Comment 1. Re "Since starting this letter I've had a visit from Pete Lambert, who rang the [Ibadan university] Vice-Chancellor [at that time a man called Orishejolomi Thomas, who only continued as V.C. until December '75] last night and also the Registrar [a man called Sam Okuku] (here in Nigeria this is a man of importance) this afternoon. They say that Ayandele was wrong to refuse me my request to leave and they are over-ruling him, I am not being sacked as I was severely provoked; the Registrar is coming up here on next weekend [he didn't] and will give me air tickets, baggage allowance, F.S.S.U. policy, pay to end of December - we can leave at any time, and this we will do as soon as Mary can travel...."
Well, this was all good news, music to our ears.
But in the meantime I was still under Ayandele's whim... A deputation went to talk with him: my colleagues (without Habibullah, of course) and a wonderful classicist called Professor White (I believe he came out of retirement from the UK University of Reading to set up Classics in Jos; he was an old-school proper gentleman). With them he shed all pretence at being civilised and told them that if Cosgrave didn't apologise for calling him a liar then he would call up his friend the Chief of Police and have Cosgrave cast out of the country. But, but, but, his wife is seriously ill... Well then, he would have her wrapped up in a blanket and thrown out with Cosgrave.
Comment 2. Re "They say the new man coming here is quite different from Ayandele." That was an understatement, for Ayandele's successor - Professor Gilbert Onuaguluchi - was a decent human being, as I'll detail soon.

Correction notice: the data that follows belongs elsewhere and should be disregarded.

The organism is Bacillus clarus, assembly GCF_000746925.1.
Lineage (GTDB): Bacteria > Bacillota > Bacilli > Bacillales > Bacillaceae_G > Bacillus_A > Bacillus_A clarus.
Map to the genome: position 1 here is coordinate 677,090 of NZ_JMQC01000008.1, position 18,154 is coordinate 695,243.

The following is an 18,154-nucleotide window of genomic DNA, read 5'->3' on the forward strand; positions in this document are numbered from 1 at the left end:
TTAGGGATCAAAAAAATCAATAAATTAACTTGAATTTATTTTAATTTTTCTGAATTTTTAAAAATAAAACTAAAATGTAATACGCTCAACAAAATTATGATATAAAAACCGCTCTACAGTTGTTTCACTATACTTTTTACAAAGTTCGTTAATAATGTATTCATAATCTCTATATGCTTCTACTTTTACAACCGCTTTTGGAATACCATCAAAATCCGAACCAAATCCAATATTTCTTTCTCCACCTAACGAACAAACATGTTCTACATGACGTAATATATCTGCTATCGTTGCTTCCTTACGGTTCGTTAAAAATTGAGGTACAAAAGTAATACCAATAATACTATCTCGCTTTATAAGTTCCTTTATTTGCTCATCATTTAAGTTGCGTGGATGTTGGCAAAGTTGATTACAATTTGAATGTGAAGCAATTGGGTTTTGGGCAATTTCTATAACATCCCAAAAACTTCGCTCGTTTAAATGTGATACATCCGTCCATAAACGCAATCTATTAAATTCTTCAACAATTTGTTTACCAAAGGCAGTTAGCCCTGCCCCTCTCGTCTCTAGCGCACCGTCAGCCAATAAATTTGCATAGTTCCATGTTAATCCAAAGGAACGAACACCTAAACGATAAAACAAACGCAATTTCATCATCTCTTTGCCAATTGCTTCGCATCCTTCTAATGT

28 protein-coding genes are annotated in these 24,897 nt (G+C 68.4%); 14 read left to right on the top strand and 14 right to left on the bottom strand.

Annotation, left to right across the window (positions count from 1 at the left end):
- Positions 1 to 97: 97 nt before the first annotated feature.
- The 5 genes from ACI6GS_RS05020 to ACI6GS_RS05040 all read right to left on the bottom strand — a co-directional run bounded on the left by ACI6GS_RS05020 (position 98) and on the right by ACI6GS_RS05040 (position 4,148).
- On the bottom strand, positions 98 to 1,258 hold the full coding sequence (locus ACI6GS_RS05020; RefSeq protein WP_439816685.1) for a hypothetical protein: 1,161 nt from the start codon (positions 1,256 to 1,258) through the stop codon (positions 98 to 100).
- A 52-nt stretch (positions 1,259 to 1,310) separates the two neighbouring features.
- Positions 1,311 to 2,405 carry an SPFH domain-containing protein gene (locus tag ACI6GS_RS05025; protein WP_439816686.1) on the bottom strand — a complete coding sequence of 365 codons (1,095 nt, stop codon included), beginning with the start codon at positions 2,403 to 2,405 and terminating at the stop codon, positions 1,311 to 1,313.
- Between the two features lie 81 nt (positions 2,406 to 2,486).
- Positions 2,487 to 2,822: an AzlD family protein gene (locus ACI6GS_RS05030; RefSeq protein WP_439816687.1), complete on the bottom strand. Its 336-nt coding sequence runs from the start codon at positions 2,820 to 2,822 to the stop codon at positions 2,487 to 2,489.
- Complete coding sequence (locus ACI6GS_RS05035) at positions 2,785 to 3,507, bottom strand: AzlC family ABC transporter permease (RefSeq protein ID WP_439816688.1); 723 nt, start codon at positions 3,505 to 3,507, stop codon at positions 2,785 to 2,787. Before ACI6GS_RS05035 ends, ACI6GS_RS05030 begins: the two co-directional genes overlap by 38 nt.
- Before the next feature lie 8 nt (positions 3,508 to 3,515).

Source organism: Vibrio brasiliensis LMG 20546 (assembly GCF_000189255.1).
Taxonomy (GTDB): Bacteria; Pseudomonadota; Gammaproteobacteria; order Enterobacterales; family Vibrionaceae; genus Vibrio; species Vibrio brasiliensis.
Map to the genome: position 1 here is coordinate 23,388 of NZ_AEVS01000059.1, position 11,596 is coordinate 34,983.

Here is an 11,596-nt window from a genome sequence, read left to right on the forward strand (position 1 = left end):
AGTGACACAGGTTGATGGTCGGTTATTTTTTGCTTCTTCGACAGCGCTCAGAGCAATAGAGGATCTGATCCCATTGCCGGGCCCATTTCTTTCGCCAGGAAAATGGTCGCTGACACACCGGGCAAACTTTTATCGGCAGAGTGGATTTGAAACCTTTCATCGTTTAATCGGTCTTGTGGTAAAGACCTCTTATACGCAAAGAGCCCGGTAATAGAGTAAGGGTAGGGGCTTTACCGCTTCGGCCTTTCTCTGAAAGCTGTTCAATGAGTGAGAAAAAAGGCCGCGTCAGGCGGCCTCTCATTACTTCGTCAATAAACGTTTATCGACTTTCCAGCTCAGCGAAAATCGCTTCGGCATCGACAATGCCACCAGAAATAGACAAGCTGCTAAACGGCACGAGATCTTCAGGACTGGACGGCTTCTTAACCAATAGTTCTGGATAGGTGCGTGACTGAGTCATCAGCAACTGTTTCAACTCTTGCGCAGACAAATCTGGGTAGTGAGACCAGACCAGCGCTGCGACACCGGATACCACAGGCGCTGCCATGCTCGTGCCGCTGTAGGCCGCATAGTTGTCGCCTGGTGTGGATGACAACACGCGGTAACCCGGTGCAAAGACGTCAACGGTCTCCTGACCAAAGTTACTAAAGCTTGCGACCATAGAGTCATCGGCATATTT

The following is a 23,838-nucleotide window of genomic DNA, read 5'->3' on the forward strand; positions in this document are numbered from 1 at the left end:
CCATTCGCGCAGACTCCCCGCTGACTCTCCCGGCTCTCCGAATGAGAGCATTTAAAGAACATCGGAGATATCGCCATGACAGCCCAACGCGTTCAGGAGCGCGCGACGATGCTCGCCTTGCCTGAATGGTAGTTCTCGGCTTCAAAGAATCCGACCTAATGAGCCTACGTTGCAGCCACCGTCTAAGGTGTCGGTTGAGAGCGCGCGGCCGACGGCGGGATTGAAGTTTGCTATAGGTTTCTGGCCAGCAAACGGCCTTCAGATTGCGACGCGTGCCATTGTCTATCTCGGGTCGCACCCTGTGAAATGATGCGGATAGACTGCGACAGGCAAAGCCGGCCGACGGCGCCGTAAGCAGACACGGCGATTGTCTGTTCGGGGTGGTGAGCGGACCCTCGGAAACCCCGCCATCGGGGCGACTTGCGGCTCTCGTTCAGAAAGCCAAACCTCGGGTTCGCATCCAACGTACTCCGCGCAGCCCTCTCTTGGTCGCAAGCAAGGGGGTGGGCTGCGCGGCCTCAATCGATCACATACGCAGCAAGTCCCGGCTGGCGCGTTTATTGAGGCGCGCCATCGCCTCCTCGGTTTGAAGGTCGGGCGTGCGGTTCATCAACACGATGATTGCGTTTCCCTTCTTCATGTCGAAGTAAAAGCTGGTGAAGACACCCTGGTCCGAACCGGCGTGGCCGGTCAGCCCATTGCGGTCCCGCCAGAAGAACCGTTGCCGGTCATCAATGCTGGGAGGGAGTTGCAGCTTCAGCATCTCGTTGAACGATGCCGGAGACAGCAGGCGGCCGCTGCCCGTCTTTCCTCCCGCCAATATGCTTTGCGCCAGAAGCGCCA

Letter #17, 25th Oct. 1975, single page.
Letter #18, [Wed.] 29th Oct. 1975, page 1a.
Comment. It comes as something of a surprise all these years later (Sept. 2023) to read that as late as 29th Oct. '75 I still held out hopes for U.C.D. ... I must have been completely naive.
Re I still haven't had a reply: I never received a reply, and when I met up with Timoney the following year - after I started working in Carysfort College - he never made any reference to what had passed between us at the end of '75...
Letter #18, page 1b.
Comment. Re "Ayandele hasn't left here yet; he's in the bush at the moment and gets back here on Friday [31st. Nov.] (same day as the Ibadan Registrar [Okuku] comes up here to sort things out) but leaves early November) - Okuku didn't honour his word, and one might wonder why... was it because he saw Ayandele's star in the ascendent with the (wretched) Military? - ... and if all goes well we could leave here this day four weeks from now - which would be Wednesday 26th November (which turned out to be the very day we left!) - (it all depends on the results of Mary's blood tests on Nov. 22nd-23rd.)"
So, Ayandele was still with us, and there there continued to be no appearance by Okuku, the Ibadan Registrar...
Letter #19, [Wed.] 12th Nov. 1975, page 1a.
Comment 1. The 'College of Education' was Carysfort College.
Comment 2. Re "The situation is now very complicated. As nothing has been happening here since Ayandele returned (apart from his making threats of deportation against me - what a story, tell you when we see you) we (Pete lambert and I) rang thro' to Ibadan last night to the Registrar (who had given Pete his word on Oct. 25th that we could leave here when we wished etc. - as I told you in the last letter) to ask what the hell was supposed to be happening " CONTINUES INTO PAGE 1b:
Letter #19, page 1b.
"...what the hell was supposed to be happening. He [Okuku] said it was now in Ayandele's hands completely and they (in Ibadan) were now awaiting a report from Ayan.[dele] before making a decision."
The Ibadan Registrar obviously didn't appreciate that I was an employee of his own university, and so honouring his word should not have depended on awaiting a report from Ayandele... , but that's all water under the bridge.
Comment. Re "So late last night [Tues. 11th Nov.] Pete, Dave and Wally called on Him in his house to ask what was he doing to facilitate our leaving here and his answer was "nothing"."
At that point, Wed.12th Nov., our hopes to "be in Manchester from Nov. 26th to ..." didn't look possible...